• SumoMe

How does society view "manliness" these days? Photo: THE U.S. NATIONAL ARCHIVES.

In a well-written opinion piece by Iowa State student Barry Snell, traditional notions of manliness are challenged much in the same way I distinguished machismo versus manliness. In his article, he writes:

Manliness now appears to be thought of as some sort of sexism, an outmoded way of male behavior or a belief system, or is otherwise shrouded in other stereotypes. The mention of a man who is “manly” is often done in ridicule and tends to generate mental images of a muscle-bound, football-watching, beer-drinking, Marlboro-smoking, Playboy-reading, gear head who drives a big truck.

None of these things is [sic] manly.

. . .

So what is manliness?

When asked that question, most people struggle and eventually bring up chivalry. Chivalry is definitely part of a good answer, though I suspect most don’t know why. The chivalric code of the knights of old embodied many of the qualities of manliness. It stood for courage, a sense of justice, honor, integrity and courtesy. These things are most definitely manly.

It’s hard to be courageous. Courage implies the possibility of failure or rejection, which are the greatest fears of a man. Doing the right thing, to be just, when all others around you are doing something else, is one of the toughest tests in life for a man. But it’s during those times that the world needs a man the most.

. . .

Discipline, dedication and perseverance; the knowledge and skills to do things for oneself and the enterprising alacrity to do things for others. These are also parts of manliness.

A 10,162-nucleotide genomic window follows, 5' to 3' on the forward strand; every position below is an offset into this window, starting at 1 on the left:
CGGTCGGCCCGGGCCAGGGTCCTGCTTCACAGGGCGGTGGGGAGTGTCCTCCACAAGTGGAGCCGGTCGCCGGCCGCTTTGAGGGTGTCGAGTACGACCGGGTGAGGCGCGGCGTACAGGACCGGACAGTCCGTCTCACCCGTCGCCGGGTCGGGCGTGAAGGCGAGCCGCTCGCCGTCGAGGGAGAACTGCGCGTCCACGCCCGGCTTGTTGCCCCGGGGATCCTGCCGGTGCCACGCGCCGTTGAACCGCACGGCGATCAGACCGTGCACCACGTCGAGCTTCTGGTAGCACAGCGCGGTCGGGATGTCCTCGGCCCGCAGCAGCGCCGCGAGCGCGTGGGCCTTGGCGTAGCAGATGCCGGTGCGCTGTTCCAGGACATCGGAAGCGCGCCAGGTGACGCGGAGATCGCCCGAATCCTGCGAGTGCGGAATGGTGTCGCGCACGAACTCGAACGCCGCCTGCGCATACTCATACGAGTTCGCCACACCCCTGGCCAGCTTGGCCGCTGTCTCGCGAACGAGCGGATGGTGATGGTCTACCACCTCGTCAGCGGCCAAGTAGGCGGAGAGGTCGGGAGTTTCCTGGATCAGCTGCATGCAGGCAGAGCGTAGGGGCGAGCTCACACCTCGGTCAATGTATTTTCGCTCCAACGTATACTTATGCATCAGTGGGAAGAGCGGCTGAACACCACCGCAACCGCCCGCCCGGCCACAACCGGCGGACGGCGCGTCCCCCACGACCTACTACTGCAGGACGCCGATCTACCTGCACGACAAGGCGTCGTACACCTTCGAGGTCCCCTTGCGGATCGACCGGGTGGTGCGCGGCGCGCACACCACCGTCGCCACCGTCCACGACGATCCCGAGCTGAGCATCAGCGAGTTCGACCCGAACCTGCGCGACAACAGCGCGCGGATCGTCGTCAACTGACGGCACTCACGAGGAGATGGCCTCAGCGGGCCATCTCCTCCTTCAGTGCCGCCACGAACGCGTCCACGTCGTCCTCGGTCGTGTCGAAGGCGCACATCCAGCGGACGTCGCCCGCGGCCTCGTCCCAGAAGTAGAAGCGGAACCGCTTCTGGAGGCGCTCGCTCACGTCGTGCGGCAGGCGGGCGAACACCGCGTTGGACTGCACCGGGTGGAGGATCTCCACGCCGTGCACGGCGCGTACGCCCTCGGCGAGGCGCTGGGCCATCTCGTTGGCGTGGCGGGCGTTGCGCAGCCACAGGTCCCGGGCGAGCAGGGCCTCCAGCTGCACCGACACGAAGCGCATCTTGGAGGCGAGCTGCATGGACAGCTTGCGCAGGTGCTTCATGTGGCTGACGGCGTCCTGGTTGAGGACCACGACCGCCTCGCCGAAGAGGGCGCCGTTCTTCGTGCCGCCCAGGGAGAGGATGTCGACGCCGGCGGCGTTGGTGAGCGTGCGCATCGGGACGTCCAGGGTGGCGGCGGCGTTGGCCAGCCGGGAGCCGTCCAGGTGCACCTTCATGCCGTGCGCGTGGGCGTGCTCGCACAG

A man must be true to his word. When he says he’s going to do something, he must have the discipline and integrity to make good on it. A man should always tell the truth. This includes being true to oneself too, as honesty means revealing one’s genuine character in the public sphere. There’s courage again; it takes a lot of it to be honest sometimes.

Men need to know things, for there is nothing more shameful than an ignorant man. A man needs to know his history so he can protect his future. He needs to know how to talk to people and he needs to know how to listen to them too. Being able to work with other people and identify common issues to work toward common solutions is the essence of politics, and genuine politics is the epitome of manliness. (Full Article: Iowa State Daily).

I don’t want to quote the entire article, so I encourage you read the full thing. I always love seeing these notions of manliness in public modes of exchange because it’s important to steer the discussion away from manliness as referenced in the beginning of Snell’s article and towards the idea of honesty, integrity, reliability, and intelligence. This is not as a method of escaping persecution or social inequality–men are generally not subject to that–but as a method of encouraging self-improvement. If society sets the bar for a normal man at the current popular qualities, the tendency to stagnate increases and the motivation to improve yourself as a man, father, husband, brother, and individual all die off.

The mission here is self-improvement, not perpetuation of the same failed model of manliness.

What do you think of the Iowa State Daily article? Give your opinion in the comments below.